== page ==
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chapter 5 notes

by: Allie Muro

chapter 5 notes Biology 114

Allie Muro

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chapter 5 week of 2/8
Principles of Biology
Dr. Stevan Marcus
Class Notes
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This 3 page Class Notes was uploaded by Allie Muro on Sunday February 14, 2016. The Class Notes belongs to Biology 114 at University of Alabama - Tuscaloosa taught by Dr. Stevan Marcus in Spring 2016. Since its upload, it has received 8 views. For similar materials see Principles of Biology in Biology at University of Alabama - Tuscaloosa.

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Date Created: 02/14/16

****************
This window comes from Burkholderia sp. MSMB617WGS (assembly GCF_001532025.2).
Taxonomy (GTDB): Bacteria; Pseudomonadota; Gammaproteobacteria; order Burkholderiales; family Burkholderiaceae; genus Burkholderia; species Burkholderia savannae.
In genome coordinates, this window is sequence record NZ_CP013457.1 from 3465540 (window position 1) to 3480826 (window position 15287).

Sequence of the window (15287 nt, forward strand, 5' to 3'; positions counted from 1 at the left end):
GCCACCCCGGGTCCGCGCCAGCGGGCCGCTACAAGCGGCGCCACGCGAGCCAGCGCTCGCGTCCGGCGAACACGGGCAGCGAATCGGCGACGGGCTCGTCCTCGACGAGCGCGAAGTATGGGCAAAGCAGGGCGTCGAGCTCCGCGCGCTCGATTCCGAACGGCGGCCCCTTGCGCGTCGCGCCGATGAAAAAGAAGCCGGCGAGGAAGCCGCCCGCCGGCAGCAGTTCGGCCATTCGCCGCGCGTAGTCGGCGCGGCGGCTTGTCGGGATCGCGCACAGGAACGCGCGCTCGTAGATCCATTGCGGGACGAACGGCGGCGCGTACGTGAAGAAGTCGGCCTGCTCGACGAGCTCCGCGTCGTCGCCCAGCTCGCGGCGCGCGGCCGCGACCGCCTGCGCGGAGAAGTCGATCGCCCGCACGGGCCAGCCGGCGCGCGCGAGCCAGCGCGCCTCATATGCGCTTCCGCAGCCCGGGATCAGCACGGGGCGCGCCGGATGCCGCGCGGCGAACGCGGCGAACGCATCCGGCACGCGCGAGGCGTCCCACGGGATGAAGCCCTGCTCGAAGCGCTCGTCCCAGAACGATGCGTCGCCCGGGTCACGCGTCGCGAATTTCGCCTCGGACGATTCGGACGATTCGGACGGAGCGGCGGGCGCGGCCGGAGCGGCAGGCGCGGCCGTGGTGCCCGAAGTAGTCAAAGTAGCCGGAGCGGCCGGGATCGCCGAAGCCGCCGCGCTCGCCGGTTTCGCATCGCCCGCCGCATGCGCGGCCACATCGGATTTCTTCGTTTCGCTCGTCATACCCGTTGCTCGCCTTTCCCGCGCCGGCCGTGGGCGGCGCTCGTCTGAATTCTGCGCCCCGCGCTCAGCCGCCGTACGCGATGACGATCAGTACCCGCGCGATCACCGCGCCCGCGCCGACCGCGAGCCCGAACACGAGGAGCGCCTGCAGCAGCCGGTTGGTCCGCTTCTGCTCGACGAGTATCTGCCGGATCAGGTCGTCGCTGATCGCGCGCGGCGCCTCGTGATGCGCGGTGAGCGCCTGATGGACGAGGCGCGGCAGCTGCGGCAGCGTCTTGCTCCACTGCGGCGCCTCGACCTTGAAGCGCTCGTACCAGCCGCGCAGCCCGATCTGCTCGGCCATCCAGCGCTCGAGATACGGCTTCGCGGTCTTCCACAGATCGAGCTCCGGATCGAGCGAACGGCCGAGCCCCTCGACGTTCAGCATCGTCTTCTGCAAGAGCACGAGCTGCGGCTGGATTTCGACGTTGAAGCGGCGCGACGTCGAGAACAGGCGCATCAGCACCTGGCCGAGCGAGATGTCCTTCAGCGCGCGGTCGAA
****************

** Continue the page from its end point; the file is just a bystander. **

Chapter 5 Disaccharides • Formed when a dehydration reaction joins two monosaccharides • This covalent bond is called a glyosidic linkage • Most common disaccharide is sucrose Polysaccharides • Are polymers of monosaccharides • Consist of a few hundred to several thousand monosaccharides linked together • Two types: o Storage § Starch is a storage polysaccharide of plants • Consists entirely of glucose monomers • Plants store surplus starch as granules within chloroplasts and other plastids • Simplest form of starch is amylose § Glycogen is a storage polysaccharide in animals • Like starch, consists of glucose monomers • More branched in structure than starch • Humans and other vertebrates store glycogen mainly in liver and muscle cells • Hydrolysis of glycogen when the demand for sugar increases o Structural § Serve as building material for structures protecting cells or whole organisms § Cellulose is a major component of the tough walls that enclose plant cells (fiber) § Like starch, cellulose is a polymer of glucose, but the glycosidic linkages differ § The difference is based on 2 ring forms for glucose: alpha in starch and beta in cellulose • Structure and function of a polysaccharide are determined by: o Its sugar monomers o The positions of its glyosidic linkages Cellulose • Enzymes that digest starch by hydrolyzing alpha linkages can’t hydrolyze beta linkages in cellulose • This is why cellulose in human food passes through the digestive tract as insoluble fiber (a good thing) • Some microbes use enzymes to digest cellulose • Many herbivores, from cows to termites, have symbiotic (mutually beneficial) relationships with these microbes Lipids • Are the one class of macromolecules that do not form polymers • The unifying feature of lipids is having little or no affinity for water • Lipids are hydrophobic because they consist mostly of hydrocarbons, which form nonpolar covalent bonds • The most biologically important lipids are: o Fats § Constructed from 2 types of smaller molecules: glycerol and fatty acids § Glycerol is a 3-carbon alcohol with a hydroxyl group attached to each carbon § A fatty acid consists of a carboxyl group attached to a long hydrocarbon tail (e.g., palmitic acid) § Fats are synthesized via dehydration reactions between glycerol hydroxyl (-OH) and fatty acid carboxyl group (-COOH) § Fat molecules are called triacylglycerol or triglycerides § Fats separate from water because water molecules form hydrogen bonds with each other and exclude the fats § Fatty acids very in length (#of carbons) and in the number and locations of double bonds § *Saturated fatty acids have the maximum number of hydrogen atoms possible and no double bonds § *Unsaturated fatty acids have one or more double bonds § The major function of fats is energy storage § Fats made from saturated fatty acids are called saturated fats and are solid at room temperature (e.g., butter) § Most animal fats are saturated fats § A diet rich in saturated fats may contribute to cardiovascular disease through plaque deposits in arteries § Fats made from unsaturated fatty acids are called unsaturated fats or oil and are liquid at room temperature § Plant fats and fish fats are usually unsaturated o Phospholipids § Consists of 2 fatty acids and a phosphate group attached to a glycerol backbone § The 2 fatty acid tails are hydrophobic, but the phosphate group and its attachments form a polar (hydrophilic) head § When phospholipids are added to water, the self assemble into a bilayer, with the hydrophobic tails pointing toward the interior § The structure of phospholipids results in a bilayer arrangement found in cell membranes § Are the major component of all cell membranes o Steroids § Are lipids characterized by a carbon skeleton consisting of 4 fused rings § The steroid cholesterol is a component of animal cell membranes and a precursor from which other steroids are synthesized § Although cholesterol is essential in animals high levels in the blood may contribute to cardiovascular disease § Some are hormones § The sex hormones estradiol and testosterone produce the contrasting features of female and male animals §


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